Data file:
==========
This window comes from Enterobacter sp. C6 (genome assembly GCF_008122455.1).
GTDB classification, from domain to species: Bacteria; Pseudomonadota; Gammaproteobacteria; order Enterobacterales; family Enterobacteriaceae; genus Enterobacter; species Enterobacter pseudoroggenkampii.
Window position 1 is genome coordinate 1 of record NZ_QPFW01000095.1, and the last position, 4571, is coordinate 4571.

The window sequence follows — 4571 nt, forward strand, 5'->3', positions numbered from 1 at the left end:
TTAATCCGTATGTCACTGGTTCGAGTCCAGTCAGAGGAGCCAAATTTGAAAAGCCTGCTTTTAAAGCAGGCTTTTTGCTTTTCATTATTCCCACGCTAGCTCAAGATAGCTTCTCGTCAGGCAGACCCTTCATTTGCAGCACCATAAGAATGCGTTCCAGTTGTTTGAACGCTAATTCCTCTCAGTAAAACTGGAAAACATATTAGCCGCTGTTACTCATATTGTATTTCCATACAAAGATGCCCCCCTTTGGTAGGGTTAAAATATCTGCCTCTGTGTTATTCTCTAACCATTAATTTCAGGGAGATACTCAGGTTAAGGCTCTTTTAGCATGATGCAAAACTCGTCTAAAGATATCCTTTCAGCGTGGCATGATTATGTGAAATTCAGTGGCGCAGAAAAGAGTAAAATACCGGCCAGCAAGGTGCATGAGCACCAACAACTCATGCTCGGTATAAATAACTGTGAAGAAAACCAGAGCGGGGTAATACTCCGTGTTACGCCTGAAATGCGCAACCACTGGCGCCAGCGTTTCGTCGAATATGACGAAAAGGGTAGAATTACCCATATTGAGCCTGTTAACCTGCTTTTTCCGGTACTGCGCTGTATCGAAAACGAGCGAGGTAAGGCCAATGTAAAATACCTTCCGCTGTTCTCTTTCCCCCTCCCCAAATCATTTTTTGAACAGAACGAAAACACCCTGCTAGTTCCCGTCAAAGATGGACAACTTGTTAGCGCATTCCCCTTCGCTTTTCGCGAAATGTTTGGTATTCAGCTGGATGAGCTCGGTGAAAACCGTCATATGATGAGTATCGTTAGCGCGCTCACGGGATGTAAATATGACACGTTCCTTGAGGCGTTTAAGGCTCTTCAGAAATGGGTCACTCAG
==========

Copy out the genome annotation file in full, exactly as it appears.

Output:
This window comes from Enterobacter sp. C6 (genome assembly GCF_008122455.1).
GTDB classification, from domain to species: Bacteria; Pseudomonadota; Gammaproteobacteria; order Enterobacterales; family Enterobacteriaceae; genus Enterobacter; species Enterobacter pseudoroggenkampii.
Window position 1 is genome coordinate 1 of record NZ_QPFW01000095.1, and the last position, 4571, is coordinate 4571.

The window sequence follows — 4571 nt, forward strand, 5'->3', positions numbered from 1 at the left end:
TTAATCCGTATGTCACTGGTTCGAGTCCAGTCAGAGGAGCCAAATTTGAAAAGCCTGCTTTTAAAGCAGGCTTTTTGCTTTTCATTATTCCCACGCTAGCTCAAGATAGCTTCTCGTCAGGCAGACCCTTCATTTGCAGCACCATAAGAATGCGTTCCAGTTGTTTGAACGCTAATTCCTCTCAGTAAAACTGGAAAACATATTAGCCGCTGTTACTCATATTGTATTTCCATACAAAGATGCCCCCCTTTGGTAGGGTTAAAATATCTGCCTCTGTGTTATTCTCTAACCATTAATTTCAGGGAGATACTCAGGTTAAGGCTCTTTTAGCATGATGCAAAACTCGTCTAAAGATATCCTTTCAGCGTGGCATGATTATGTGAAATTCAGTGGCGCAGAAAAGAGTAAAATACCGGCCAGCAAGGTGCATGAGCACCAACAACTCATGCTCGGTATAAATAACTGTGAAGAAAACCAGAGCGGGGTAATACTCCGTGTTACGCCTGAAATGCGCAACCACTGGCGCCAGCGTTTCGTCGAATATGACGAAAAGGGTAGAATTACCCATATTGAGCCTGTTAACCTGCTTTTTCCGGTACTGCGCTGTATCGAAAACGAGCGAGGTAAGGCCAATGTAAAATACCTTCCGCTGTTCTCTTTCCCCCTCCCCAAATCATTTTTTGAACAGAACGAAAACACCCTGCTAGTTCCCGTCAAAGATGGACAACTTGTTAGCGCATTCCCCTTCGCTTTTCGCGAAATGTTTGGTATTCAGCTGGATGAGCTCGGTGAAAACCGTCATATGATGAGTATCGTTAGCGCGCTCACGGGATGTAAATATGACACGTTCCTTGAGGCGTTTAAGGCTCTTCAGAAATGGGTCACTCAG